Oooh, there’s a few, but I’d say top 3: 1. Benjamin Von Wong ( https://www.vonwong.com/ ) – especially ‘Fairytale’ and ‘Home’, and his underwater shots with the basking sharks & shepherdess 2. Chase Jarvis ( https://www.chasejarvis.com/ ) – Not necessarily for his photography, though it’s pretty amazing, but for the message he puts out to entrepreneurs and creatives. It’s really positive yet good and pragmatic.3. Sebastião Salgado ( https://thephotographersgallery.org.uk/print-sales/explore-artists/sebastiao-salgado ) – Especially his ‘Brooks Range, Alaska’ – If you want a coffee table book that will blow you away, Genesis is one of the best.
Fell running – especially a lovely, nasty bit of downhill scree. No better breakfast.
I do. It’s something I probably do most days of the week but I’m okay with letting it slip once in a while:4am – Wake up and get the coffee on. Drink a pint of iced water and sit down to journal for 30 mins or so, then the rest of the hour reading a book.5am – Meditate for 10 minutes before getting out my list for the day, firing up the computer and rattling through it.7am – Go out for a run / take photos / go to gym – If it’s the gym it’s there and back in an hour, for a run/photos, can take the rest of the morning.10am – Open emails and messages and reply, add to my general todo inbox. If it’s a super early sunrise for photos, that happens first then when I get back home I pick up the rest.
From a tent, with a brew, on top of a fell.
Birks Bridge (The old one), Duddon Valley – The water is always nice and deep and cold and there’s underwater pillars and small pockets to explore. The second tier of the waterfall can also be sat up against and used for a massage. Bliss.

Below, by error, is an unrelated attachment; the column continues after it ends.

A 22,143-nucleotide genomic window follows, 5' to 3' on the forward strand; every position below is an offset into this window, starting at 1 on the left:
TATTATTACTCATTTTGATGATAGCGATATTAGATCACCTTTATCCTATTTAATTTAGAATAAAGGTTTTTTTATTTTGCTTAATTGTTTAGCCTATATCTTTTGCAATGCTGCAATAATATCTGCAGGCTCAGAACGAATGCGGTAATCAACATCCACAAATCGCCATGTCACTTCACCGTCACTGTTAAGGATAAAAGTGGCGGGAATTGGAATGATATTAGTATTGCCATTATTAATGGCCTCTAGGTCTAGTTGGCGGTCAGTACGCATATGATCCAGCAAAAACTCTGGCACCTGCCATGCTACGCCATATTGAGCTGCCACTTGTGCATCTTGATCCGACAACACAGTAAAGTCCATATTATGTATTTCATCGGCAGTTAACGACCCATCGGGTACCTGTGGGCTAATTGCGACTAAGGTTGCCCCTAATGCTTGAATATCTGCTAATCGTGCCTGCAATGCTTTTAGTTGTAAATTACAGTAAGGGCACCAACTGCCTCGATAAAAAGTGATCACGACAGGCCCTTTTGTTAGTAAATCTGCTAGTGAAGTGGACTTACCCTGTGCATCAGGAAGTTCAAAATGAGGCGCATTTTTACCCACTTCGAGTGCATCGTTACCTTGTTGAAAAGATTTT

You can’t ask for one! Here’s 5 (quotes with why below): “In prosperous times, put it in your pocket; in lean times, put it in your heart.” – Les BrownTeaches me to not worry when things aren’t quite going right and to just keep working at, and through it. “If what you have done yesterday still looks big to you, you haven’t done much today.” Mikhail GorbachevDon’t pat yourself on the back for too long and don’t stagnate – always look to do a bit more. “We shall not cease from exploration and the end of all our exploring will be to arrive where we started and know the place for the first time.” T.S. EliotThis reminds me that if I don’t understand something now, or it means little to me, or it’s failed; it’ll probably make sense in 10 years when I look back as to how it fit in. “It’s very hard to be hungry when you’re fed.” – Gary Vaynerchuckwhich in turn reminds me of this one – “Set aside a certain number of days, during which you shall be content with the scantiest and cheapest fare, with coarse and rough dress, saying to yourself the while: “Is this the condition that I feared?” – SenecaGo travelling with just a pocket full of change and a tent, photograph something with just one camera and a lens, don’t winge about the piece of equipment you don’t have – just get started. Visit John’s listing to find our more about him and his amazing work.